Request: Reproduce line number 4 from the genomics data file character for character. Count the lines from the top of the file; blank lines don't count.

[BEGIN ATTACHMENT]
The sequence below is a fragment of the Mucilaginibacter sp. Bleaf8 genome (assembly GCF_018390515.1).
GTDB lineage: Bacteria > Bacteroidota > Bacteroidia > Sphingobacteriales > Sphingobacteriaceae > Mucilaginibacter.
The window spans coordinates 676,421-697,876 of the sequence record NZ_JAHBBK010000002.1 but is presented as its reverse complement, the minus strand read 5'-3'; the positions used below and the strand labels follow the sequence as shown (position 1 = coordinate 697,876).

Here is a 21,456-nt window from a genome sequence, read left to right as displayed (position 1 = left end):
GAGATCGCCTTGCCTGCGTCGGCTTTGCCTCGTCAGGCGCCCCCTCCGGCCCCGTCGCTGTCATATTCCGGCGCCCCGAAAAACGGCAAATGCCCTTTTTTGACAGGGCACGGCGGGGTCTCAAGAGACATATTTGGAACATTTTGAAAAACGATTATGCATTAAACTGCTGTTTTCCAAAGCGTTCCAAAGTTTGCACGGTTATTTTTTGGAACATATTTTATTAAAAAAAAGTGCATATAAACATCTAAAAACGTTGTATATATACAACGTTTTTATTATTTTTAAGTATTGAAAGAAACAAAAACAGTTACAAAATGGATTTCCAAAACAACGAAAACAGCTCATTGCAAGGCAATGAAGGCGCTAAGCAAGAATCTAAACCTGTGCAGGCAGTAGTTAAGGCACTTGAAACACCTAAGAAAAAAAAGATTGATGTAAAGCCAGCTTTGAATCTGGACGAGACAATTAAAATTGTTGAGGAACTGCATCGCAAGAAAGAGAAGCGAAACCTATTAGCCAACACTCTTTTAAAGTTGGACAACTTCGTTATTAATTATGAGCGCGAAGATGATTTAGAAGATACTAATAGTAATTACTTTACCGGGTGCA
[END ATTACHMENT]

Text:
Here is a 21,456-nt window from a genome sequence, read left to right as displayed (position 1 = left end):